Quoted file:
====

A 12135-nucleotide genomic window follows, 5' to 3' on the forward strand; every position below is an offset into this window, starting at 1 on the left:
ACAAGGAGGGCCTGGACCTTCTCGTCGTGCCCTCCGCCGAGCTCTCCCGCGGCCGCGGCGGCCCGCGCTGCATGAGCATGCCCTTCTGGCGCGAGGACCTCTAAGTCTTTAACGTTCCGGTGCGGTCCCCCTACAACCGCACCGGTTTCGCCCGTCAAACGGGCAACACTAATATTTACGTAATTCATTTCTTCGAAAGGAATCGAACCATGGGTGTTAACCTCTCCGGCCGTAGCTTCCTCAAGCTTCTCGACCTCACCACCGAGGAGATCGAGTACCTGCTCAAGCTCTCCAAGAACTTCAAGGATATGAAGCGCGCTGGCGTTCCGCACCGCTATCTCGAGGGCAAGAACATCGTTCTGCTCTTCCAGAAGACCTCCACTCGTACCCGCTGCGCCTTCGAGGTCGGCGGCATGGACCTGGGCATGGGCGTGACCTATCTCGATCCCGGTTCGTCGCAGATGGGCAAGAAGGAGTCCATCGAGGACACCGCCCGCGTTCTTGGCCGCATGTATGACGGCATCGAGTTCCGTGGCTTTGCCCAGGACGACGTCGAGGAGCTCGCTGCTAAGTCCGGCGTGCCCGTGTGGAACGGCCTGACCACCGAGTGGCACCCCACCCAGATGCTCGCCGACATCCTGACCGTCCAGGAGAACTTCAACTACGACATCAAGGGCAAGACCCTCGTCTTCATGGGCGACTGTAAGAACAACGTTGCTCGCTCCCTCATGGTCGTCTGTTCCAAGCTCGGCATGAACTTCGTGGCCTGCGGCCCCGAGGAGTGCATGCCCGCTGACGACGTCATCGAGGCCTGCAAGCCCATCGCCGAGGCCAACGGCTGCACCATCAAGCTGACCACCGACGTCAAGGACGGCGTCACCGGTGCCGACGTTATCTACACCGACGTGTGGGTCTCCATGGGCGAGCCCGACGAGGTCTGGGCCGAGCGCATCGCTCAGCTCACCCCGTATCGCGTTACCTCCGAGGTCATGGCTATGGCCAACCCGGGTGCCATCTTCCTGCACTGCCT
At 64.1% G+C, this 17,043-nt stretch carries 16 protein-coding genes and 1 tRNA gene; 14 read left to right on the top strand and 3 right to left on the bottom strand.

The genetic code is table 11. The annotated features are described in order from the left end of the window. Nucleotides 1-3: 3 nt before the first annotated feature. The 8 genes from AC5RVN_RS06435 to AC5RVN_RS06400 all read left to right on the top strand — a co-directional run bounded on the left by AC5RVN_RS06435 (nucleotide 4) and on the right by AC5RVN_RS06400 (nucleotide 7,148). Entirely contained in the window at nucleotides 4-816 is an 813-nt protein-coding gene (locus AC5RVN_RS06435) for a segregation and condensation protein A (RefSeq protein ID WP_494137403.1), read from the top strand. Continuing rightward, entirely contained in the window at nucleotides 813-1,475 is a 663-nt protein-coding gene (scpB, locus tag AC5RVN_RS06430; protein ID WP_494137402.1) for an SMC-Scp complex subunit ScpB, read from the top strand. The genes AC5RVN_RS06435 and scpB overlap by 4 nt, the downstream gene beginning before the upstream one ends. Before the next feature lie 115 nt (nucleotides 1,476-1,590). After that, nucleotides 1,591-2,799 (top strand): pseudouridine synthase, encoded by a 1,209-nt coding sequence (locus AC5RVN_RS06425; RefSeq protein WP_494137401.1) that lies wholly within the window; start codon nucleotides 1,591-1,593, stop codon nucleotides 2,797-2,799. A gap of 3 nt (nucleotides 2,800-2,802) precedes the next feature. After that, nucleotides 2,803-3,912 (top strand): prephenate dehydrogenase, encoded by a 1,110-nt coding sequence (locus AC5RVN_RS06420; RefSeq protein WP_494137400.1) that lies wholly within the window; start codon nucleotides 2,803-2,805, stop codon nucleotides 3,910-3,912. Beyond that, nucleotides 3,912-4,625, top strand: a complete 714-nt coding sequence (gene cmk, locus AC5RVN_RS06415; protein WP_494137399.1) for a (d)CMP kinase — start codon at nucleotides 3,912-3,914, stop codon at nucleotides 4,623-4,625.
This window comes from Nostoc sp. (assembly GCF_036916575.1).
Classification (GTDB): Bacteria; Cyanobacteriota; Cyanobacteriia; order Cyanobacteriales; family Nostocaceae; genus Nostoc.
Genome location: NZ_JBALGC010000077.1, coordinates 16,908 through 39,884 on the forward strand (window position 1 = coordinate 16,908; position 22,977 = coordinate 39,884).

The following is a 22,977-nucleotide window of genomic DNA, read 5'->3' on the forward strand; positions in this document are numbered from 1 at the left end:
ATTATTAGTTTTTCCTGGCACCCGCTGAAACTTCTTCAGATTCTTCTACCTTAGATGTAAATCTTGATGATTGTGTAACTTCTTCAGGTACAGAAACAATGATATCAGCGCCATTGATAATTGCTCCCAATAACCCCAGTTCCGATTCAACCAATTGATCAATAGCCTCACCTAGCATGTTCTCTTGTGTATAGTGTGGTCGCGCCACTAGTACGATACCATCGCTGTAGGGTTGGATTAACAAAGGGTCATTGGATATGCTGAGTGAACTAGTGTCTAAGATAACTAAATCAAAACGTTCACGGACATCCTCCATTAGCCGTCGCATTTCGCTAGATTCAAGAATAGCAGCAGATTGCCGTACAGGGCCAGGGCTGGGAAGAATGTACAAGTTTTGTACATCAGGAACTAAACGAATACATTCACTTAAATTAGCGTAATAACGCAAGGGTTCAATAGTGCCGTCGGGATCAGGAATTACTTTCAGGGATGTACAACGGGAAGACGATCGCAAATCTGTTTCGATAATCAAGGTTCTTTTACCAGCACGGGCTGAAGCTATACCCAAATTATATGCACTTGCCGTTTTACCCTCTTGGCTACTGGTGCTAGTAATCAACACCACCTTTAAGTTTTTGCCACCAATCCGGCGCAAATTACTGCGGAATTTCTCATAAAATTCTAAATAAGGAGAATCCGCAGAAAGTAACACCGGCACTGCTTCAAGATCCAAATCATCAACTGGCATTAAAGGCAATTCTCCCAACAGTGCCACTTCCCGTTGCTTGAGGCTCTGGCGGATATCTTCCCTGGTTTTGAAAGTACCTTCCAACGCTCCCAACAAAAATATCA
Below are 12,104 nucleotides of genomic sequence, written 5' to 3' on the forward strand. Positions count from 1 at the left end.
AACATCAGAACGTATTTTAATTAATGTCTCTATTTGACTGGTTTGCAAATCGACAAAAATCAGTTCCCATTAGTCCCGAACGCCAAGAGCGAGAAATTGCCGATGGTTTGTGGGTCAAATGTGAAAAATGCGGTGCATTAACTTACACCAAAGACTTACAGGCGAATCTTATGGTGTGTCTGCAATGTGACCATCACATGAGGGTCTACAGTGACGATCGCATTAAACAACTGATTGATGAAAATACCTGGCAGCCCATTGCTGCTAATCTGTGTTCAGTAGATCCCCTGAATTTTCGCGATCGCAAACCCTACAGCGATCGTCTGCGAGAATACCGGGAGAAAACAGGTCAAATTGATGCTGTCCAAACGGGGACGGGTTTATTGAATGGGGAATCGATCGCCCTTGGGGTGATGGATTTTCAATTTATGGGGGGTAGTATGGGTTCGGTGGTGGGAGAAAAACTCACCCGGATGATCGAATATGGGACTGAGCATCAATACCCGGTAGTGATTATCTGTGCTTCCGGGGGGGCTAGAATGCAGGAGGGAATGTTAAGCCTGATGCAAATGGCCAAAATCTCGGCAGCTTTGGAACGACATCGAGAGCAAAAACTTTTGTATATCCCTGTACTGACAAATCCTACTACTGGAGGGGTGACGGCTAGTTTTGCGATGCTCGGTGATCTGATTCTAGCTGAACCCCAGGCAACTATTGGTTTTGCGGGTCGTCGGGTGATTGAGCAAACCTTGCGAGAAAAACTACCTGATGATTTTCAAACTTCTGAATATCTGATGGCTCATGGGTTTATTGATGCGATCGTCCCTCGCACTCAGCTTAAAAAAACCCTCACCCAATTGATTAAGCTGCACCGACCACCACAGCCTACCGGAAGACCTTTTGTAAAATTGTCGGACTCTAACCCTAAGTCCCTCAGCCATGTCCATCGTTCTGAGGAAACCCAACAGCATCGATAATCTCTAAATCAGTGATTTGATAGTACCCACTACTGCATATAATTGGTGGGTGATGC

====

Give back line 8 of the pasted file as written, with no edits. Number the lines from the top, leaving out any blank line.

The following is a 22,977-nucleotide window of genomic DNA, read 5'->3' on the forward strand; positions in this document are numbered from 1 at the left end: